ECB chief economist Peter Praet: If you print enough money, you will always get inflation

Chris Papadopoullos
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Hey big spender: The ECB's chief economist said there was "no plan B" to asset purchases (Source: Getty)

The European Central Bank's chief economist has staunchly defended its asset purchase programme, arguing that it will eventually increase inflation in the Eurozone.

"If you print enough money, you will always get inflation. Always," Peter Praet said in an interview with Belgian magazine Knack. However, he added:

But if oil and commodities prices tumble, it is more difficult to allow inflation to rise. If a whole series of such factors occur, you can’t do anything other than somewhat postpone the date on which you seek to reach the higher rate of inflation.

The ECB launched its asset purchase programme in March, buying €60bn (£43.9bn) of mostly government bonds each month. In December, the ECB said it would it extend the planned end date by six months to March 2016.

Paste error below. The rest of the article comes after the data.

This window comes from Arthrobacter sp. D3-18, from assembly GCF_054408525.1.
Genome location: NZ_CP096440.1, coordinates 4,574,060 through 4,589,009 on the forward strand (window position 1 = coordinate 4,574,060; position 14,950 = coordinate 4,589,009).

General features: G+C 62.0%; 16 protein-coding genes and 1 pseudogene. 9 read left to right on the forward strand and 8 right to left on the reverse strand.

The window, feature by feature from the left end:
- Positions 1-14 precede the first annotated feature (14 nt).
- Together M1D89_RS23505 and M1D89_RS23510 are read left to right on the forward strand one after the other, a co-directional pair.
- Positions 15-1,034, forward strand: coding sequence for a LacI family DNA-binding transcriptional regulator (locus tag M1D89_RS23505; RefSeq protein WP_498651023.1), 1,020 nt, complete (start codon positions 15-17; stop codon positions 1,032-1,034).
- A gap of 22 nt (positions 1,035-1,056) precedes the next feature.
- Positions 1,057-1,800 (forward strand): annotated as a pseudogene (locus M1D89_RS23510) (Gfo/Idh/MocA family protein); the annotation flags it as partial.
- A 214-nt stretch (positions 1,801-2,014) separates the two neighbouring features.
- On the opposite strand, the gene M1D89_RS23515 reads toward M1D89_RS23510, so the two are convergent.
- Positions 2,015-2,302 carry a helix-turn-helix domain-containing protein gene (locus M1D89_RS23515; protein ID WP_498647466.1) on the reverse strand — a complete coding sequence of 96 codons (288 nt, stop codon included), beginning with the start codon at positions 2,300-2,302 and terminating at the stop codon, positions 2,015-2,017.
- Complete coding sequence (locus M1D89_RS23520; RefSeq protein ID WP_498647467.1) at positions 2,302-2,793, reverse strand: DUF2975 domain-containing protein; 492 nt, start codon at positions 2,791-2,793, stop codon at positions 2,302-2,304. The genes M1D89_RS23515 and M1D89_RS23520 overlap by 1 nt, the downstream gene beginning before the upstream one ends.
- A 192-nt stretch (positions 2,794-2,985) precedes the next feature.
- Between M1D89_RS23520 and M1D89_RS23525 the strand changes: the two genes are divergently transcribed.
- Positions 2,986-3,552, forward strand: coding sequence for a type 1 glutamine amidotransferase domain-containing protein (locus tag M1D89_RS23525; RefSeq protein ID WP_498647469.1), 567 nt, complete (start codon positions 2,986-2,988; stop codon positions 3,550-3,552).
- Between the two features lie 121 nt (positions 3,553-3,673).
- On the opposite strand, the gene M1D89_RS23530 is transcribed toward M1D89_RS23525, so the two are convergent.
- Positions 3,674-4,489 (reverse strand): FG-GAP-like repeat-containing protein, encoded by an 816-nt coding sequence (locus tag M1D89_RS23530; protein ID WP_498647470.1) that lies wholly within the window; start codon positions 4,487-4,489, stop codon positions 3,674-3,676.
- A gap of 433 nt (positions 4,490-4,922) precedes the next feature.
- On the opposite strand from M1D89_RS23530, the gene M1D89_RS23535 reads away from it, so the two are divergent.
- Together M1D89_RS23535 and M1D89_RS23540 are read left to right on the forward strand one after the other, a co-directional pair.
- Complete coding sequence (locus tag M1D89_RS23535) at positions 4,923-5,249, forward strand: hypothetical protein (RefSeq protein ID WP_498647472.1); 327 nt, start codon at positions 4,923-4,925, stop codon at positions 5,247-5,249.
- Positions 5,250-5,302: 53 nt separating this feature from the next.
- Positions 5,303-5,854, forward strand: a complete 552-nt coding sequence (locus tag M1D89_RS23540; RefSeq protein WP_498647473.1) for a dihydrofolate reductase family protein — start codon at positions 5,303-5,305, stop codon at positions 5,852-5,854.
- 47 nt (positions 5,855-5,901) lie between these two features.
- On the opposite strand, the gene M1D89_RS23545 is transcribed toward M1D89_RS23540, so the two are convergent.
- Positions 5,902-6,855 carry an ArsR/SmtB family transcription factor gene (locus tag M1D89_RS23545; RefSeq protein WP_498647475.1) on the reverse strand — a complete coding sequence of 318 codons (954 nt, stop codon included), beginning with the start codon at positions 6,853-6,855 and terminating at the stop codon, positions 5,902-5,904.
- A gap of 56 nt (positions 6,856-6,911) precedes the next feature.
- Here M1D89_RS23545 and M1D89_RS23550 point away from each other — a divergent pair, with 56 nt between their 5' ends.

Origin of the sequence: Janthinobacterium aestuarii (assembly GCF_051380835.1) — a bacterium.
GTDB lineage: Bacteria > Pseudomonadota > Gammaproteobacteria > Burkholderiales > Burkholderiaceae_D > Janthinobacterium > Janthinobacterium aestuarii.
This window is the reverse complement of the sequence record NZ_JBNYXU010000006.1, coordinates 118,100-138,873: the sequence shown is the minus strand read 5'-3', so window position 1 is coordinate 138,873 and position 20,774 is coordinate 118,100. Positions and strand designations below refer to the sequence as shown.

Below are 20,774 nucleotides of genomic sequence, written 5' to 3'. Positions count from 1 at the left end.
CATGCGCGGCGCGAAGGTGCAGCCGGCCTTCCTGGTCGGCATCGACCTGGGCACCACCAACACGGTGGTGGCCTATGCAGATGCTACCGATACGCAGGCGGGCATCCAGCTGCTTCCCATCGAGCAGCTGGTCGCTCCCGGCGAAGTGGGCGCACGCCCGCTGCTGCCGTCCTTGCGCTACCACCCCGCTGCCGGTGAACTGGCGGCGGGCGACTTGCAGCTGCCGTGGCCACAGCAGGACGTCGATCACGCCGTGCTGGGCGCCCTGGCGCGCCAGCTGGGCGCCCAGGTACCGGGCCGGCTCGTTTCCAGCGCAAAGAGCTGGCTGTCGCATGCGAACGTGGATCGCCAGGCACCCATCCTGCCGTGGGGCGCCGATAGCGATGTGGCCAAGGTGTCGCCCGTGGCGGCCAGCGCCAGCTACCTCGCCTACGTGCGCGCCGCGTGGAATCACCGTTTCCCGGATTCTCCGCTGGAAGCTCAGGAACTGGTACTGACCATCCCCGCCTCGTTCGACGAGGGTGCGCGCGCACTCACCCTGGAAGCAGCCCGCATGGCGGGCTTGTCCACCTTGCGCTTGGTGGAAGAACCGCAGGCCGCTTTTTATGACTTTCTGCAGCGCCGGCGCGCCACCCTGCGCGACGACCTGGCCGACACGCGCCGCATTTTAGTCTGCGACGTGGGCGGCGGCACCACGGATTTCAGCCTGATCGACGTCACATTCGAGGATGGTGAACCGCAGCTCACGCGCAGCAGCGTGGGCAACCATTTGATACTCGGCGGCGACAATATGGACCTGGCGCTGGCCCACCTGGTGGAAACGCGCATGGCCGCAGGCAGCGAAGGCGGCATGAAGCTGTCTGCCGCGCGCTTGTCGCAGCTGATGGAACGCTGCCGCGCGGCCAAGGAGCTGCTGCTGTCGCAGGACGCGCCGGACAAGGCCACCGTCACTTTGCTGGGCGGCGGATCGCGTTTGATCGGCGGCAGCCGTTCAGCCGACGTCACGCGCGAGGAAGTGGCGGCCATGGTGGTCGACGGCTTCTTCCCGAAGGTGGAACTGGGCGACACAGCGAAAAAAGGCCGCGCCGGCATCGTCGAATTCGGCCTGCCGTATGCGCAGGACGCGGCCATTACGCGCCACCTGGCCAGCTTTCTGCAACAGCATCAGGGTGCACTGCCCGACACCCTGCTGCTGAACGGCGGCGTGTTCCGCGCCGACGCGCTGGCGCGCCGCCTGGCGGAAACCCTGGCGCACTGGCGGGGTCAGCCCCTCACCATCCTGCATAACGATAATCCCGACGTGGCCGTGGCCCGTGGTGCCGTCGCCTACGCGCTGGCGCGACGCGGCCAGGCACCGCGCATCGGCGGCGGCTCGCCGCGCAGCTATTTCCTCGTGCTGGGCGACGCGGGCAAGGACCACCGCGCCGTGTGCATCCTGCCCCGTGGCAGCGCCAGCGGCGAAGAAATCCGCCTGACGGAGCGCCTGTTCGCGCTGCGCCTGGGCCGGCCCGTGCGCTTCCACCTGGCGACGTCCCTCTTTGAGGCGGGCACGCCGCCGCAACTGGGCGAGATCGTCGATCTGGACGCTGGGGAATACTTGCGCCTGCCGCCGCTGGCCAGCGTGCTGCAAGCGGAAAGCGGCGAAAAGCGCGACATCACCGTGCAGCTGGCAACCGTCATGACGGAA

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Some economists have criticised the effectiveness of the asset purchase programme, also known as quantitative easing (QE), as inflation is still near zero and growth is still underwhelming despite improving last year. But Praet said conditions would be worse if QE had not been undertaken.

"If the ECB had not taken the measures that it did, we would be in a depression; I’m convinced of that. And a depression would be much worse than what we are experiencing today and worse than what we went through over the past decade," he said.

"Were it not for the monetary policy of recent years, we would certainly have landed in a deep recession. The euro area might have fallen apart and that would have been a catastrophe."

He added that further QE would be the way forward if there were a lack of results.

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"There is no plan B, there is only one plan. The ECB stands ready to take all measures that are necessary to bring inflation to two per cent," he said.

The QE programme will have added as much as €1.5 trillion to the Eurozone economy by the time it finishes. The current money supply in the Eurozone €10.8 trillion, according to the latest figures from the ECB. Growth in the money supply picked up last year and was 5.3 per cent year-on-year in November.

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